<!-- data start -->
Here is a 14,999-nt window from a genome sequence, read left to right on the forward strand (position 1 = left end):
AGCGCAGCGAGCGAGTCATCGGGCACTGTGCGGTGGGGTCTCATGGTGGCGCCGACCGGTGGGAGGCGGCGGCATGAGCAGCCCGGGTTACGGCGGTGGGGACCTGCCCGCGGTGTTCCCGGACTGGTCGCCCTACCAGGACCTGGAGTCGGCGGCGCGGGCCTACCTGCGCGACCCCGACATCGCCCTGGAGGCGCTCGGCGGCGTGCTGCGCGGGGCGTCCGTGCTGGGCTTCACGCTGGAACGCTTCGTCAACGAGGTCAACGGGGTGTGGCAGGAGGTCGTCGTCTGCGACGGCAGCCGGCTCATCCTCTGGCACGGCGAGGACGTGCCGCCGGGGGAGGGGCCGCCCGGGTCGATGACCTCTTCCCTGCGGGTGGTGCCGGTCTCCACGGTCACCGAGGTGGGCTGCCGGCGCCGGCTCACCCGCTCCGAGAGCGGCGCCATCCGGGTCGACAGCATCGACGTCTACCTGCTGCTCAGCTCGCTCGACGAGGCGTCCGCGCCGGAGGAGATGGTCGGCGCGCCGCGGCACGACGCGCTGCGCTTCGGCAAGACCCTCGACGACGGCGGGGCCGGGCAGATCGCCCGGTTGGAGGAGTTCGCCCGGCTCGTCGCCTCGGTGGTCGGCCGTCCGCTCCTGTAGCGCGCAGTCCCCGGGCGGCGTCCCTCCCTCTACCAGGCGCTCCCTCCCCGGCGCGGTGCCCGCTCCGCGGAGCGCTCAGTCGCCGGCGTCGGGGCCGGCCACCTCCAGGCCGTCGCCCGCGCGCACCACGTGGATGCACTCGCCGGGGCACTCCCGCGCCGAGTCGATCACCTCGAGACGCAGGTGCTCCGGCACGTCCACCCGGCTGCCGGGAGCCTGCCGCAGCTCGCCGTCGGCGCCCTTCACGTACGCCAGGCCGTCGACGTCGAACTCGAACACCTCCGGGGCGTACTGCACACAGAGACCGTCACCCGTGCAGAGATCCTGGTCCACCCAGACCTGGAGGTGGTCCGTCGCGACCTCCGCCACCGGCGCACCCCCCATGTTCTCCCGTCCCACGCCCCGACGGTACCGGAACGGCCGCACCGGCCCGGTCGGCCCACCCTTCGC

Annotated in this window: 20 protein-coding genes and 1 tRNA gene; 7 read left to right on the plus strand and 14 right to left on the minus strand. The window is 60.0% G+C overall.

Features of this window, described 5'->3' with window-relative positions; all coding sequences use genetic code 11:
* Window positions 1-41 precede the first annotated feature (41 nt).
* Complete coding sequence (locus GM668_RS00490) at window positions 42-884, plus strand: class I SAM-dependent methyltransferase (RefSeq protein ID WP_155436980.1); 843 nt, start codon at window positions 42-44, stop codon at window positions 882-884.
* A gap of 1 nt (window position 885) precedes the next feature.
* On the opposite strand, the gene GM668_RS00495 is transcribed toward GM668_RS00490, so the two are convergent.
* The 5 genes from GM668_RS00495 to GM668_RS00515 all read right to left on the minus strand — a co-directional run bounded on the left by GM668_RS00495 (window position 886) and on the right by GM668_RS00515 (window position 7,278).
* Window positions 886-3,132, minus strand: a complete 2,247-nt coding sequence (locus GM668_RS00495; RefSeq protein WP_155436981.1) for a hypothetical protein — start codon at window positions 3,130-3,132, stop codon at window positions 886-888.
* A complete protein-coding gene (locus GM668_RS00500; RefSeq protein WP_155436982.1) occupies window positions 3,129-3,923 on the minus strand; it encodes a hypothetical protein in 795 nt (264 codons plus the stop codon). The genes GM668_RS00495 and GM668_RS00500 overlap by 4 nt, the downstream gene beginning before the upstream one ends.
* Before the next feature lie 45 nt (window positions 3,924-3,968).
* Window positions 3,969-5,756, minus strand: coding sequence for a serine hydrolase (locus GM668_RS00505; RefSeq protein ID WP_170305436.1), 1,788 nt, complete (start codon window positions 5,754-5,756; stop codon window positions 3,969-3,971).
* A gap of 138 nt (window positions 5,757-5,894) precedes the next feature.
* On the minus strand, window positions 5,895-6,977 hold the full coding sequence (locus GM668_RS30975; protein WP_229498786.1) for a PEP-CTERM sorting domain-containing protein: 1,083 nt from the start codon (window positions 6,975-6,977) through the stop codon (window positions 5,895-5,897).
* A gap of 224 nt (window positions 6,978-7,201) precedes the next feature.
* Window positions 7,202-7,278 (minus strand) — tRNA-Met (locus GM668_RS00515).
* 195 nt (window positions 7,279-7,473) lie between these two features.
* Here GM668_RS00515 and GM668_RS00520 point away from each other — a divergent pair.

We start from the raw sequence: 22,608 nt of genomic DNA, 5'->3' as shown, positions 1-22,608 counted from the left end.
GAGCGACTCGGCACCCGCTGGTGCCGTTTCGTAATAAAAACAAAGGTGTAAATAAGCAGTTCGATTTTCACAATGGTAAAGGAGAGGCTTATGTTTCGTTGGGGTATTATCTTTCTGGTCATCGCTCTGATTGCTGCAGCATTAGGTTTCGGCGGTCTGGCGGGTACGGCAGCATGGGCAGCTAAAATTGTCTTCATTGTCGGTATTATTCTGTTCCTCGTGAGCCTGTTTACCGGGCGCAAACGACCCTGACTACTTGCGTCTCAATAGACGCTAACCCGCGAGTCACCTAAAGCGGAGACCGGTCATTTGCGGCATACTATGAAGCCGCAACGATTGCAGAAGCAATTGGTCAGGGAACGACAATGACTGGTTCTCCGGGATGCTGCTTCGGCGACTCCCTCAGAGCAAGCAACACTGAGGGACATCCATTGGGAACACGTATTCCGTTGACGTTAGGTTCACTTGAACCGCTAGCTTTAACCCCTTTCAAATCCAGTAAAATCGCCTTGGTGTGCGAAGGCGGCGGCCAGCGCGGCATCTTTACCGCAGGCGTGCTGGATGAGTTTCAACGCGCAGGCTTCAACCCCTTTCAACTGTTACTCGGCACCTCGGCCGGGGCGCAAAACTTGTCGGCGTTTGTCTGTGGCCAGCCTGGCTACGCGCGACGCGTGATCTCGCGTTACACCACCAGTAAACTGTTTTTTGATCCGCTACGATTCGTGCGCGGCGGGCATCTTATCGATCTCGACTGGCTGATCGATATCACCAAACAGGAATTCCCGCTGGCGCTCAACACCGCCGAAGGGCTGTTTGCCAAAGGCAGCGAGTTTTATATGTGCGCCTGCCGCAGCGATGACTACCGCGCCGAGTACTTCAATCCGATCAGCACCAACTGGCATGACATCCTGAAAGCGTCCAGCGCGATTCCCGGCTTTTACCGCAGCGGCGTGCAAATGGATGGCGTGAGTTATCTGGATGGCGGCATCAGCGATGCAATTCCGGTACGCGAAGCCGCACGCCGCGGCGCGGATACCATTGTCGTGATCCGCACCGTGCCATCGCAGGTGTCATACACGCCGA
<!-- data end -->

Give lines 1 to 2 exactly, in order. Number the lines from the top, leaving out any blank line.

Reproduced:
Here is a 14,999-nt window from a genome sequence, read left to right on the forward strand (position 1 = left end):
AGCGCAGCGAGCGAGTCATCGGGCACTGTGCGGTGGGGTCTCATGGTGGCGCCGACCGGTGGGAGGCGGCGGCATGAGCAGCCCGGGTTACGGCGGTGGGGACCTGCCCGCGGTGTTCCCGGACTGGTCGCCCTACCAGGACCTGGAGTCGGCGGCGCGGGCCTACCTGCGCGACCCCGACATCGCCCTGGAGGCGCTCGGCGGCGTGCTGCGCGGGGCGTCCGTGCTGGGCTTCACGCTGGAACGCTTCGTCAACGAGGTCAACGGGGTGTGGCAGGAGGTCGTCGTCTGCGACGGCAGCCGGCTCATCCTCTGGCACGGCGAGGACGTGCCGCCGGGGGAGGGGCCGCCCGGGTCGATGACCTCTTCCCTGCGGGTGGTGCCGGTCTCCACGGTCACCGAGGTGGGCTGCCGGCGCCGGCTCACCCGCTCCGAGAGCGGCGCCATCCGGGTCGACAGCATCGACGTCTACCTGCTGCTCAGCTCGCTCGACGAGGCGTCCGCGCCGGAGGAGATGGTCGGCGCGCCGCGGCACGACGCGCTGCGCTTCGGCAAGACCCTCGACGACGGCGGGGCCGGGCAGATCGCCCGGTTGGAGGAGTTCGCCCGGCTCGTCGCCTCGGTGGTCGGCCGTCCGCTCCTGTAGCGCGCAGTCCCCGGGCGGCGTCCCTCCCTCTACCAGGCGCTCCCTCCCCGGCGCGGTGCCCGCTCCGCGGAGCGCTCAGTCGCCGGCGTCGGGGCCGGCCACCTCCAGGCCGTCGCCCGCGCGCACCACGTGGATGCACTCGCCGGGGCACTCCCGCGCCGAGTCGATCACCTCGAGACGCAGGTGCTCCGGCACGTCCACCCGGCTGCCGGGAGCCTGCCGCAGCTCGCCGTCGGCGCCCTTCACGTACGCCAGGCCGTCGACGTCGAACTCGAACACCTCCGGGGCGTACTGCACACAGAGACCGTCACCCGTGCAGAGATCCTGGTCCACCCAGACCTGGAGGTGGTCCGTCGCGACCTCCGCCACCGGCGCACCCCCCATGTTCTCCCGTCCCACGCCCCGACGGTACCGGAACGGCCGCACCGGCCCGGTCGGCCCACCCTTCGC